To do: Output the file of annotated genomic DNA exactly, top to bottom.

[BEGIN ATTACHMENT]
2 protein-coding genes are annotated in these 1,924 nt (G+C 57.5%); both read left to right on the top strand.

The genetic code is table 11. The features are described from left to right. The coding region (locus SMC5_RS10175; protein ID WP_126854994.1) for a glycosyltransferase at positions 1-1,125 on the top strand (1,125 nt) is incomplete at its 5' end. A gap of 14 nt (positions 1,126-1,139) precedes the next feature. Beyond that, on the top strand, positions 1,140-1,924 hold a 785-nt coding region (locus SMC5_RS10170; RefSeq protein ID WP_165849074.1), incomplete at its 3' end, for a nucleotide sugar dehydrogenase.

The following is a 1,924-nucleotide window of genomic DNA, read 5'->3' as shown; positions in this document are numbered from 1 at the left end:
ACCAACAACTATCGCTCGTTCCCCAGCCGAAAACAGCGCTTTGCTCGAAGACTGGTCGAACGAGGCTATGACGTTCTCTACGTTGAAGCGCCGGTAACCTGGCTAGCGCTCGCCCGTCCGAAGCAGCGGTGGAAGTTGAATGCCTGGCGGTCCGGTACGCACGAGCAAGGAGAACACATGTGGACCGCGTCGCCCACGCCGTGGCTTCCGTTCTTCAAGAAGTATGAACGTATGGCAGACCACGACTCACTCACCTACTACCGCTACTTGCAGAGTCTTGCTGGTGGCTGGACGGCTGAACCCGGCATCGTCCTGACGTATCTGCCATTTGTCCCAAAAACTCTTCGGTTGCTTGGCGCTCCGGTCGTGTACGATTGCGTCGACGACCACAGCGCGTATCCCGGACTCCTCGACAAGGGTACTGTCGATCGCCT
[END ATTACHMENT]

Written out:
2 protein-coding genes are annotated in these 1,924 nt (G+C 57.5%); both read left to right on the top strand.

The genetic code is table 11. The features are described from left to right. The coding region (locus SMC5_RS10175; protein ID WP_126854994.1) for a glycosyltransferase at positions 1-1,125 on the top strand (1,125 nt) is incomplete at its 5' end. A gap of 14 nt (positions 1,126-1,139) precedes the next feature. Beyond that, on the top strand, positions 1,140-1,924 hold a 785-nt coding region (locus SMC5_RS10170; RefSeq protein ID WP_165849074.1), incomplete at its 3' end, for a nucleotide sugar dehydrogenase.

The following is a 1,924-nucleotide window of genomic DNA, read 5'->3' as shown; positions in this document are numbered from 1 at the left end:
ACCAACAACTATCGCTCGTTCCCCAGCCGAAAACAGCGCTTTGCTCGAAGACTGGTCGAACGAGGCTATGACGTTCTCTACGTTGAAGCGCCGGTAACCTGGCTAGCGCTCGCCCGTCCGAAGCAGCGGTGGAAGTTGAATGCCTGGCGGTCCGGTACGCACGAGCAAGGAGAACACATGTGGACCGCGTCGCCCACGCCGTGGCTTCCGTTCTTCAAGAAGTATGAACGTATGGCAGACCACGACTCACTCACCTACTACCGCTACTTGCAGAGTCTTGCTGGTGGCTGGACGGCTGAACCCGGCATCGTCCTGACGTATCTGCCATTTGTCCCAAAAACTCTTCGGTTGCTTGGCGCTCCGGTCGTGTACGATTGCGTCGACGACCACAGCGCGTATCCCGGACTCCTCGACAAGGGTACTGTCGATCGCCT